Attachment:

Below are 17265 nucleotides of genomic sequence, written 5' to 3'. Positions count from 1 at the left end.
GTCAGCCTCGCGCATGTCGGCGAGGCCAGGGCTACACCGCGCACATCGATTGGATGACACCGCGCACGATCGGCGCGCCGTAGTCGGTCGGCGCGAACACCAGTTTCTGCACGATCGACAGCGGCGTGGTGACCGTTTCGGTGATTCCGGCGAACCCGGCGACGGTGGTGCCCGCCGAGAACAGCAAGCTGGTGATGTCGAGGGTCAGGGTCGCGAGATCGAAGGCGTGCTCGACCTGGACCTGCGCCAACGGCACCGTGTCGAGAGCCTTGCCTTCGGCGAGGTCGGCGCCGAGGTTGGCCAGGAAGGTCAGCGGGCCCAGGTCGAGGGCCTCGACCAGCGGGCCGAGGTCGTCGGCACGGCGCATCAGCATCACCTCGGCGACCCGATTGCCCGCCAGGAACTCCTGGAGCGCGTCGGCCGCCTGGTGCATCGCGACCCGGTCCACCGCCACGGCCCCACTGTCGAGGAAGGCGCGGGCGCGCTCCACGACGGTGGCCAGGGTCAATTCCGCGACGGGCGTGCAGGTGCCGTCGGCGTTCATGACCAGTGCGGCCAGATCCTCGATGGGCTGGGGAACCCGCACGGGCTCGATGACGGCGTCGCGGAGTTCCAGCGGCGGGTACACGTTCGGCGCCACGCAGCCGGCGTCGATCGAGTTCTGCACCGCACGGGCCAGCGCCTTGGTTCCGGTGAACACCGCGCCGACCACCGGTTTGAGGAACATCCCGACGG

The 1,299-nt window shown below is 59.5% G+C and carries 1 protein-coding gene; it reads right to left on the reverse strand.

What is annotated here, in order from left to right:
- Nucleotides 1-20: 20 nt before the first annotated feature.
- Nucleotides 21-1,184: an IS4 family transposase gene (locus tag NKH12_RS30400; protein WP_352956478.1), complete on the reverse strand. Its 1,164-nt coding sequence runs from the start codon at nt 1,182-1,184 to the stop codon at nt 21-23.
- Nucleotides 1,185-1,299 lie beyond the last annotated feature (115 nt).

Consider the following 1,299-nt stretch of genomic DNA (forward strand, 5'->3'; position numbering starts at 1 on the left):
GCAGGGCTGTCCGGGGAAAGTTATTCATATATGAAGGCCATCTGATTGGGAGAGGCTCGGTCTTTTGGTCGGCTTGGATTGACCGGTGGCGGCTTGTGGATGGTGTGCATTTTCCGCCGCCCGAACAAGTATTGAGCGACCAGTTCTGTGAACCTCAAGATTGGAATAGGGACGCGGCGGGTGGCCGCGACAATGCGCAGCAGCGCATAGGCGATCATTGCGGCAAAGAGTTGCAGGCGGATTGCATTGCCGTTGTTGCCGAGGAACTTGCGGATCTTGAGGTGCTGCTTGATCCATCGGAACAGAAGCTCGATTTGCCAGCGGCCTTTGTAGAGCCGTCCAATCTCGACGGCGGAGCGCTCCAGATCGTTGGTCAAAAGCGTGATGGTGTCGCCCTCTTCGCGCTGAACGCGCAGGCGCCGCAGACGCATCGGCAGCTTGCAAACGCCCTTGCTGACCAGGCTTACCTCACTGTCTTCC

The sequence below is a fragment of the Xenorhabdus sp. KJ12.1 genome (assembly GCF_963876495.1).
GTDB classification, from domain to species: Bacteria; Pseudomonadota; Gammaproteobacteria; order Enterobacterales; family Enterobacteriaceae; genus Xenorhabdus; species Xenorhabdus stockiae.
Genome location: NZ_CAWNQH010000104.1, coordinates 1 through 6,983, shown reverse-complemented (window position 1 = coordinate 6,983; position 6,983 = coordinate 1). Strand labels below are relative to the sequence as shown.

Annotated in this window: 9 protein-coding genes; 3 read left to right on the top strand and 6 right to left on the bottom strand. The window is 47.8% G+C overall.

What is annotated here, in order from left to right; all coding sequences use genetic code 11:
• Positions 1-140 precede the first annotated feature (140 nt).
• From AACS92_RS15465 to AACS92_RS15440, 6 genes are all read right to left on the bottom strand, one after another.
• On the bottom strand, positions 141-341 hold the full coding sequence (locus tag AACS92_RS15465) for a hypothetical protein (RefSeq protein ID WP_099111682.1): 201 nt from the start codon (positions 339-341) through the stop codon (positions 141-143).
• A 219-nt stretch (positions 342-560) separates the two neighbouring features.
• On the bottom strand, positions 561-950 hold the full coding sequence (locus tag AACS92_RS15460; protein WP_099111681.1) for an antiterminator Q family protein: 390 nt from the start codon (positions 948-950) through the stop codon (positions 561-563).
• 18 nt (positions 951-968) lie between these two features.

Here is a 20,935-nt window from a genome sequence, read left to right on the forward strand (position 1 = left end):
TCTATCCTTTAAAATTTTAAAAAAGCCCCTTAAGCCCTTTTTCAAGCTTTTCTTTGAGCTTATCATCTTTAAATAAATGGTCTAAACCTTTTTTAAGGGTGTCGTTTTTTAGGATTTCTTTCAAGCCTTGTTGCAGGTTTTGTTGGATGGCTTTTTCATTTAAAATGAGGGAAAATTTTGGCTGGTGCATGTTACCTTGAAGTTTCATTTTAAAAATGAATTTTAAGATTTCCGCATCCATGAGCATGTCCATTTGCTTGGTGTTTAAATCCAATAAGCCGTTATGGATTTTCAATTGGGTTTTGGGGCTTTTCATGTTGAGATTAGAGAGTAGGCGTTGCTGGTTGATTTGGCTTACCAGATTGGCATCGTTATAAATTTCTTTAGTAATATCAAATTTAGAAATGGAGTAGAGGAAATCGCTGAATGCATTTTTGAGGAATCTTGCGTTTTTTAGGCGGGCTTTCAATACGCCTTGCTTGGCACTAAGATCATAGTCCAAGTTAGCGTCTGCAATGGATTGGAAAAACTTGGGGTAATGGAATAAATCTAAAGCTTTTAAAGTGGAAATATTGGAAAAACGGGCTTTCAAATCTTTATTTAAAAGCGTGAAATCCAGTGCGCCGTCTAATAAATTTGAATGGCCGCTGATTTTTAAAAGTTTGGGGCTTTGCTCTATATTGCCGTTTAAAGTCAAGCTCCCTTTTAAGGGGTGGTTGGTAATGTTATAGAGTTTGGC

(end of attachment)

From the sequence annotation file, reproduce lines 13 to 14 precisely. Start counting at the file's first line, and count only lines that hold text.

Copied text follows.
Annotated in this window: 9 protein-coding genes; 3 read left to right on the top strand and 6 right to left on the bottom strand. The window is 47.8% G+C overall.

What is annotated here, in order from left to right; all coding sequences use genetic code 11: